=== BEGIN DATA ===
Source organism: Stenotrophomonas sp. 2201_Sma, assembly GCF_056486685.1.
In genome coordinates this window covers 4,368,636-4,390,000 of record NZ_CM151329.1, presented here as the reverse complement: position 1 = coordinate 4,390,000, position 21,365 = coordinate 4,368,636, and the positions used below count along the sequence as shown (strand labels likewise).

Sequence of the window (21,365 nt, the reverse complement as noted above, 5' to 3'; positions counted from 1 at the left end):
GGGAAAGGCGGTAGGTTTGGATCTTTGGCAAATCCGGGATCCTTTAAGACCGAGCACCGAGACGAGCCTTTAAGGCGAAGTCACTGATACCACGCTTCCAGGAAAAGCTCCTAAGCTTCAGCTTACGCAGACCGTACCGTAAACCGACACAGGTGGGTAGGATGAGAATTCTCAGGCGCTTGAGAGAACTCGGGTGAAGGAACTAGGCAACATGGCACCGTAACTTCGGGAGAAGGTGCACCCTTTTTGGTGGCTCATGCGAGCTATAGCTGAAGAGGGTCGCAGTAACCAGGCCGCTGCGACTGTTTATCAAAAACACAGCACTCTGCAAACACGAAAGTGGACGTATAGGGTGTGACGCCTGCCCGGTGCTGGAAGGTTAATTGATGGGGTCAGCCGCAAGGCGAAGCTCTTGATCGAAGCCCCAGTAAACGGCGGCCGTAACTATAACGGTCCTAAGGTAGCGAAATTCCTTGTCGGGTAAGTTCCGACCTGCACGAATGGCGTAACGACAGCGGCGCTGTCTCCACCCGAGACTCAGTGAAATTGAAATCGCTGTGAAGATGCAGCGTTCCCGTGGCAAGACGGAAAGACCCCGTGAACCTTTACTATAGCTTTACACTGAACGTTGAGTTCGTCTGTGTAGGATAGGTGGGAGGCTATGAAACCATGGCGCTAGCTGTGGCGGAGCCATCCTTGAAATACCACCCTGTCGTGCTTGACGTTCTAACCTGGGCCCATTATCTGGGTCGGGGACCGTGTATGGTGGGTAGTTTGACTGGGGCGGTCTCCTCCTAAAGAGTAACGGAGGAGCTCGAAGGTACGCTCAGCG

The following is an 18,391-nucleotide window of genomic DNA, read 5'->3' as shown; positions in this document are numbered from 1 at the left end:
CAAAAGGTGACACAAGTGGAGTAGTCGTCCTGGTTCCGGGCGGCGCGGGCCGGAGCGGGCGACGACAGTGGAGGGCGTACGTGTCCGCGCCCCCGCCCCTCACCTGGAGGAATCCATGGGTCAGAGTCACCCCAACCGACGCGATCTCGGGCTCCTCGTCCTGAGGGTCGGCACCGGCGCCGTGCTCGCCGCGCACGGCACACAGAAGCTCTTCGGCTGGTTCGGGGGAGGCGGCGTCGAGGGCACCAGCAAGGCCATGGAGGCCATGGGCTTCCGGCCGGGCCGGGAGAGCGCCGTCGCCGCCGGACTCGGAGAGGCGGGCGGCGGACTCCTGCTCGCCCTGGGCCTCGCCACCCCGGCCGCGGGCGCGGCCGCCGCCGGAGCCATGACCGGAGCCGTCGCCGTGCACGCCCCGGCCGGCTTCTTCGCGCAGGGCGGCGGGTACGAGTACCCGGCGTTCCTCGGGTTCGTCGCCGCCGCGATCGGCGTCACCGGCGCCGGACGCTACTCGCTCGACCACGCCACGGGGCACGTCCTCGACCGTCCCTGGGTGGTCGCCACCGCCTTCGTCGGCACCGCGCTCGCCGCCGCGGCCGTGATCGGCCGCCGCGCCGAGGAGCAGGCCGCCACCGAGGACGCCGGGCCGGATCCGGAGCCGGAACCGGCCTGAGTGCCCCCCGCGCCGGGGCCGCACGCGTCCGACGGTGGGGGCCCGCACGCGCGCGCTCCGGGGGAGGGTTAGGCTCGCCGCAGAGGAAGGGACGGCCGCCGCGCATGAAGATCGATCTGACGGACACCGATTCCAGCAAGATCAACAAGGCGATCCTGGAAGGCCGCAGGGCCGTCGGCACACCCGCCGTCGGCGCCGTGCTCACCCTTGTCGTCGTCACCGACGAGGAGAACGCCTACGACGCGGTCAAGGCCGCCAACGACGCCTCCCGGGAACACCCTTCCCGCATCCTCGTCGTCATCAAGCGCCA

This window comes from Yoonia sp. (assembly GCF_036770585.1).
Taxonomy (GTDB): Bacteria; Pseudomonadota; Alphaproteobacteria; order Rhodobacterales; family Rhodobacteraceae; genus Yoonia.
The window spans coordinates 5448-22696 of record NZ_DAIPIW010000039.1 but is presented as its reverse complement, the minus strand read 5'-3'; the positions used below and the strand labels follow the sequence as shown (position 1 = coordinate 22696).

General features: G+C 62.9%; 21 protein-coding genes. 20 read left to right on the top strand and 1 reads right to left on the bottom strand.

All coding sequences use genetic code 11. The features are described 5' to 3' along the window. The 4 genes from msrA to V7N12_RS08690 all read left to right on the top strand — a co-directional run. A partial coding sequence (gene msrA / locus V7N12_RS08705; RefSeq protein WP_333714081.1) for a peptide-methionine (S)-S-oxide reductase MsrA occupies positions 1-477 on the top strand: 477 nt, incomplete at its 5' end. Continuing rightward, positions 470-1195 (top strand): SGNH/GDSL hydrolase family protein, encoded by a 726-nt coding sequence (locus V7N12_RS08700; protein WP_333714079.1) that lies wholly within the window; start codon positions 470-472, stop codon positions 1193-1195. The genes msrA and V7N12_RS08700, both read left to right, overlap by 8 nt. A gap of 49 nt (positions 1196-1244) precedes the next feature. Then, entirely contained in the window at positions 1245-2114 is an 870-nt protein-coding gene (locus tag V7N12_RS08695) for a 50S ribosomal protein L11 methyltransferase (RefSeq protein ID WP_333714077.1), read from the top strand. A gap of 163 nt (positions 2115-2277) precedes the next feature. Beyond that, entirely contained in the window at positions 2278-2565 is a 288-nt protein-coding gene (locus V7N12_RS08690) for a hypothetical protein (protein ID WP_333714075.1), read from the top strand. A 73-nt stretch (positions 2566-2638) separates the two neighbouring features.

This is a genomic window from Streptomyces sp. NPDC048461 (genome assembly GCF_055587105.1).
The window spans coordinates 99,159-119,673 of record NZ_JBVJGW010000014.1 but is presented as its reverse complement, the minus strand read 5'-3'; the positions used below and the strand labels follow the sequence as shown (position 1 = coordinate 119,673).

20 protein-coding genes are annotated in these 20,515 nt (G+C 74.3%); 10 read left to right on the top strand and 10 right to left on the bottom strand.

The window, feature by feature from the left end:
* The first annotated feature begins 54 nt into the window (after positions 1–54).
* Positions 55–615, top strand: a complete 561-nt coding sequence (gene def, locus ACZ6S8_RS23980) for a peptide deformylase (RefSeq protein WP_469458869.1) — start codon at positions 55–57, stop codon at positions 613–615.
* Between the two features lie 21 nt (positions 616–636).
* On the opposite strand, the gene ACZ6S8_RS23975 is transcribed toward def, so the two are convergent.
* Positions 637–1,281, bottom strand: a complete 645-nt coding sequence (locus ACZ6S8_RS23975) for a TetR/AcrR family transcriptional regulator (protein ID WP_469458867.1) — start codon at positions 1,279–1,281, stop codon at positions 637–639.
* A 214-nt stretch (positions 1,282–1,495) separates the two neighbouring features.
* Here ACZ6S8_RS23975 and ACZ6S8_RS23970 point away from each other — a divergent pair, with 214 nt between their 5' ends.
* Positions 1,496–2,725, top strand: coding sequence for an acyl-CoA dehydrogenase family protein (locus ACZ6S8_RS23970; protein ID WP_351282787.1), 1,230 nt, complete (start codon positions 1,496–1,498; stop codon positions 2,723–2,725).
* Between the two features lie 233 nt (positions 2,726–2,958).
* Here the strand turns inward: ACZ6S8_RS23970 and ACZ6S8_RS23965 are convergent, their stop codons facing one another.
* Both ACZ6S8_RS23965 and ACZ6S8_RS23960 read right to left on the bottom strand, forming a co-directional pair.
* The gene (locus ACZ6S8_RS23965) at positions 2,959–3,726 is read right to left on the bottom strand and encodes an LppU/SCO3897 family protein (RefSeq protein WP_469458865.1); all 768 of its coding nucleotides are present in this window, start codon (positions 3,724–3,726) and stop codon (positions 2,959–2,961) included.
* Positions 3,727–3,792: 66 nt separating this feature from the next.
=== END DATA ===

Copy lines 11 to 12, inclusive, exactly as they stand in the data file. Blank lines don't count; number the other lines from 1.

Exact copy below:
All coding sequences use genetic code 11. The features are described 5' to 3' along the window. The 4 genes from msrA to V7N12_RS08690 all read left to right on the top strand — a co-directional run. A partial coding sequence (gene msrA / locus V7N12_RS08705; RefSeq protein WP_333714081.1) for a peptide-methionine (S)-S-oxide reductase MsrA occupies positions 1-477 on the top strand: 477 nt, incomplete at its 5' end. Continuing rightward, positions 470-1195 (top strand): SGNH/GDSL hydrolase family protein, encoded by a 726-nt coding sequence (locus V7N12_RS08700; protein WP_333714079.1) that lies wholly within the window; start codon positions 470-472, stop codon positions 1193-1195. The genes msrA and V7N12_RS08700, both read left to right, overlap by 8 nt. A gap of 49 nt (positions 1196-1244) precedes the next feature. Then, entirely contained in the window at positions 1245-2114 is an 870-nt protein-coding gene (locus tag V7N12_RS08695) for a 50S ribosomal protein L11 methyltransferase (RefSeq protein ID WP_333714077.1), read from the top strand. A gap of 163 nt (positions 2115-2277) precedes the next feature. Beyond that, entirely contained in the window at positions 2278-2565 is a 288-nt protein-coding gene (locus V7N12_RS08690) for a hypothetical protein (protein ID WP_333714075.1), read from the top strand. A 73-nt stretch (positions 2566-2638) separates the two neighbouring features.

This is a genomic window from Streptomyces sp. NPDC048461 (genome assembly GCF_055587105.1).